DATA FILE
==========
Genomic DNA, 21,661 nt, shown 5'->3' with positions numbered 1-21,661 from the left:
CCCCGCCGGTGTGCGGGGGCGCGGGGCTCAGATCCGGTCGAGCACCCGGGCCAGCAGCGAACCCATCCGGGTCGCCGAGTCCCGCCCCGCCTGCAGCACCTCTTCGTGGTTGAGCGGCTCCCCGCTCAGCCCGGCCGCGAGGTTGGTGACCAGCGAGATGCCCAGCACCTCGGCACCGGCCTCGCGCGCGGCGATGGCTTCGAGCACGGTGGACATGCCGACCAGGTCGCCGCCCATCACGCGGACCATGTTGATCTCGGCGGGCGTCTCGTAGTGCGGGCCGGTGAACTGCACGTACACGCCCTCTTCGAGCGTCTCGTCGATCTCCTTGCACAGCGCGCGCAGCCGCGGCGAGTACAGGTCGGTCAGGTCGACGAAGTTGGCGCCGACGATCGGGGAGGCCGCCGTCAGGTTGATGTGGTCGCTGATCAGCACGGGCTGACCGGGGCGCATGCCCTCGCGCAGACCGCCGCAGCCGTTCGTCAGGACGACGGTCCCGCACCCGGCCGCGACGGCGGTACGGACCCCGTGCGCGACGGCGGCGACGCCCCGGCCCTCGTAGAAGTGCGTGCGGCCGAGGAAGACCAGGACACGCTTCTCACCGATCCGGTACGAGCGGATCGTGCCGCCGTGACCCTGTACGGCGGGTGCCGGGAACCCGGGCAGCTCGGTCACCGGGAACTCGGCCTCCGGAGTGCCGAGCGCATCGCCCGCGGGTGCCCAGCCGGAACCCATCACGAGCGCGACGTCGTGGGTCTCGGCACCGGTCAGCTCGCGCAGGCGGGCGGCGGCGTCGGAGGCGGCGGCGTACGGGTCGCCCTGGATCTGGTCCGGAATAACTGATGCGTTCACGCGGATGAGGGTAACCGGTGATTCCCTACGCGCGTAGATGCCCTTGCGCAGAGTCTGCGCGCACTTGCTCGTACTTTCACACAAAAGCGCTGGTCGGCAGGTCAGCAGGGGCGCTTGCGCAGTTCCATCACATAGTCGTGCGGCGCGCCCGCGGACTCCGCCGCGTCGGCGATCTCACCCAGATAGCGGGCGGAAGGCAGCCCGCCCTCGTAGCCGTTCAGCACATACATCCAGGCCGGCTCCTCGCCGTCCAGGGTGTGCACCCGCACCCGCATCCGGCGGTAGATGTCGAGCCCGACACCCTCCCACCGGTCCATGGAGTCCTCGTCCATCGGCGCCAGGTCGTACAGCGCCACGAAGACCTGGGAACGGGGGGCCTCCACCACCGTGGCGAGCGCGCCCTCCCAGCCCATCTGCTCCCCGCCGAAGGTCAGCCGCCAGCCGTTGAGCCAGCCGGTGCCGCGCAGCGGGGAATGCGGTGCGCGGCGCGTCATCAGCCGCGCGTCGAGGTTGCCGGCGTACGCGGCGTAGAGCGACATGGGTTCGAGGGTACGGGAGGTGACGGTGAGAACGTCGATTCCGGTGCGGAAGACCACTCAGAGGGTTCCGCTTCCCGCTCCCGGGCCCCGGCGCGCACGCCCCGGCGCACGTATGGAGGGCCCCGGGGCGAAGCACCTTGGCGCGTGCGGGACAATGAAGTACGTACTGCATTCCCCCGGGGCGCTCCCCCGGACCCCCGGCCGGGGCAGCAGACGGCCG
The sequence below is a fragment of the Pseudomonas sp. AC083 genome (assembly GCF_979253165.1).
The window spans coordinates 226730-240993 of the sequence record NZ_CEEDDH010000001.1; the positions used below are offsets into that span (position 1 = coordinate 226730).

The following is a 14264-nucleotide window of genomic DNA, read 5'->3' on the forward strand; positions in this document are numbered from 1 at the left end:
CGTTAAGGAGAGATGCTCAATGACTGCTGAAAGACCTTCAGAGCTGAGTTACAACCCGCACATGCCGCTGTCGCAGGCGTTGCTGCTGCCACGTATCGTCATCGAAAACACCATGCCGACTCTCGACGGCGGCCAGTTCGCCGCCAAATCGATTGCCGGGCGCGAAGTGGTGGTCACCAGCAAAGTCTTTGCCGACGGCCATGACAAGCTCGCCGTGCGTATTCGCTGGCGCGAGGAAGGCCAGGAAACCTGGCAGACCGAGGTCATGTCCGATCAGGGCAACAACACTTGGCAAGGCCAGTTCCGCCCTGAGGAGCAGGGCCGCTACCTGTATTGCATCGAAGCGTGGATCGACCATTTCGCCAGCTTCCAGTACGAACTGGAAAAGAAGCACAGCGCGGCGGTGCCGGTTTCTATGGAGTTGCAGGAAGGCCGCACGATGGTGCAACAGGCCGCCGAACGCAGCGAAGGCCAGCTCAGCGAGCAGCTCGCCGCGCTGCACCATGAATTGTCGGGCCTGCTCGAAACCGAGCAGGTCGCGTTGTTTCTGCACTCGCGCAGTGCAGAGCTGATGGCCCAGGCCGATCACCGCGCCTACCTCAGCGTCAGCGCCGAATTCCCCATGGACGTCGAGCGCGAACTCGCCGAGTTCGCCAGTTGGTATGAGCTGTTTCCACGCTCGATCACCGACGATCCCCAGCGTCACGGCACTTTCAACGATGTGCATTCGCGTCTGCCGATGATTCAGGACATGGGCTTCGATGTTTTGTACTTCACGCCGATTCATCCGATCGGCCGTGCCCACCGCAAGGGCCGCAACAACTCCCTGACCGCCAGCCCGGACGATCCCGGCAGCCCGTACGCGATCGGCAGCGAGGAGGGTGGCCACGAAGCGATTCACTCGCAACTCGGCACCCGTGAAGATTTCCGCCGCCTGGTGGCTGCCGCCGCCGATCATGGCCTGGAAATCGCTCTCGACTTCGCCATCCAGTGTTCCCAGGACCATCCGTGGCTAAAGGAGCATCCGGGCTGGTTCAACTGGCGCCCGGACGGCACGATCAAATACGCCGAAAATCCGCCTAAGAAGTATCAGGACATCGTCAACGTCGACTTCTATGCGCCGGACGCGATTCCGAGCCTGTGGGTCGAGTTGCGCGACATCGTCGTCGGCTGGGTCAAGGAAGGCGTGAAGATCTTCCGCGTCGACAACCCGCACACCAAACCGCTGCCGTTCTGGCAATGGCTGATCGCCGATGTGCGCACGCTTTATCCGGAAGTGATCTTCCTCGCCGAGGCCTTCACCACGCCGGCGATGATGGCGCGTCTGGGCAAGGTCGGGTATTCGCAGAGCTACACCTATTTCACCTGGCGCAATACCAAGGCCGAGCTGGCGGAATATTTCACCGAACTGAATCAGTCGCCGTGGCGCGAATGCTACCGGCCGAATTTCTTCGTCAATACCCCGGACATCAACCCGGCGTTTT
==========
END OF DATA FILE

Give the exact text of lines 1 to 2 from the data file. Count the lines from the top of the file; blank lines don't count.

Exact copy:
Genomic DNA, 21,661 nt, shown 5'->3' with positions numbered 1-21,661 from the left:
CCCCGCCGGTGTGCGGGGGCGCGGGGCTCAGATCCGGTCGAGCACCCGGGCCAGCAGCGAACCCATCCGGGTCGCCGAGTCCCGCCCCGCCTGCAGCACCTCTTCGTGGTTGAGCGGCTCCCCGCTCAGCCCGGCCGCGAGGTTGGTGACCAGCGAGATGCCCAGCACCTCGGCACCGGCCTCGCGCGCGGCGATGGCTTCGAGCACGGTGGACATGCCGACCAGGTCGCCGCCCATCACGCGGACCATGTTGATCTCGGCGGGCGTCTCGTAGTGCGGGCCGGTGAACTGCACGTACACGCCCTCTTCGAGCGTCTCGTCGATCTCCTTGCACAGCGCGCGCAGCCGCGGCGAGTACAGGTCGGTCAGGTCGACGAAGTTGGCGCCGACGATCGGGGAGGCCGCCGTCAGGTTGATGTGGTCGCTGATCAGCACGGGCTGACCGGGGCGCATGCCCTCGCGCAGACCGCCGCAGCCGTTCGTCAGGACGACGGTCCCGCACCCGGCCGCGACGGCGGTACGGACCCCGTGCGCGACGGCGGCGACGCCCCGGCCCTCGTAGAAGTGCGTGCGGCCGAGGAAGACCAGGACACGCTTCTCACCGATCCGGTACGAGCGGATCGTGCCGCCGTGACCCTGTACGGCGGGTGCCGGGAACCCGGGCAGCTCGGTCACCGGGAACTCGGCCTCCGGAGTGCCGAGCGCATCGCCCGCGGGTGCCCAGCCGGAACCCATCACGAGCGCGACGTCGTGGGTCTCGGCACCGGTCAGCTCGCGCAGGCGGGCGGCGGCGTCGGAGGCGGCGGCGTACGGGTCGCCCTGGATCTGGTCCGGAATAACTGATGCGTTCACGCGGATGAGGGTAACCGGTGATTCCCTACGCGCGTAGATGCCCTTGCGCAGAGTCTGCGCGCACTTGCTCGTACTTTCACACAAAAGCGCTGGTCGGCAGGTCAGCAGGGGCGCTTGCGCAGTTCCATCACATAGTCGTGCGGCGCGCCCGCGGACTCCGCCGCGTCGGCGATCTCACCCAGATAGCGGGCGGAAGGCAGCCCGCCCTCGTAGCCGTTCAGCACATACATCCAGGCCGGCTCCTCGCCGTCCAGGGTGTGCACCCGCACCCGCATCCGGCGGTAGATGTCGAGCCCGACACCCTCCCACCGGTCCATGGAGTCCTCGTCCATCGGCGCCAGGTCGTACAGCGCCACGAAGACCTGGGAACGGGGGGCCTCCACCACCGTGGCGAGCGCGCCCTCCCAGCCCATCTGCTCCCCGCCGAAGGTCAGCCGCCAGCCGTTGAGCCAGCCGGTGCCGCGCAGCGGGGAATGCGGTGCGCGGCGCGTCATCAGCCGCGCGTCGAGGTTGCCGGCGTACGCGGCGTAGAGCGACATGGGTTCGAGGGTACGGGAGGTGACGGTGAGAACGTCGATTCCGGTGCGGAAGACCACTCAGAGGGTTCCGCTTCCCGCTCCCGGGCCCCGGCGCGCACGCCCCGGCGCACGTATGGAGGGCCCCGGGGCGAAGCACCTTGGCGCGTGCGGGACAATGAAGTACGTACTGCATTCCCCCGGGGCGCTCCCCCGGACCCCCGGCCGGGGCAGCAGACGGCCG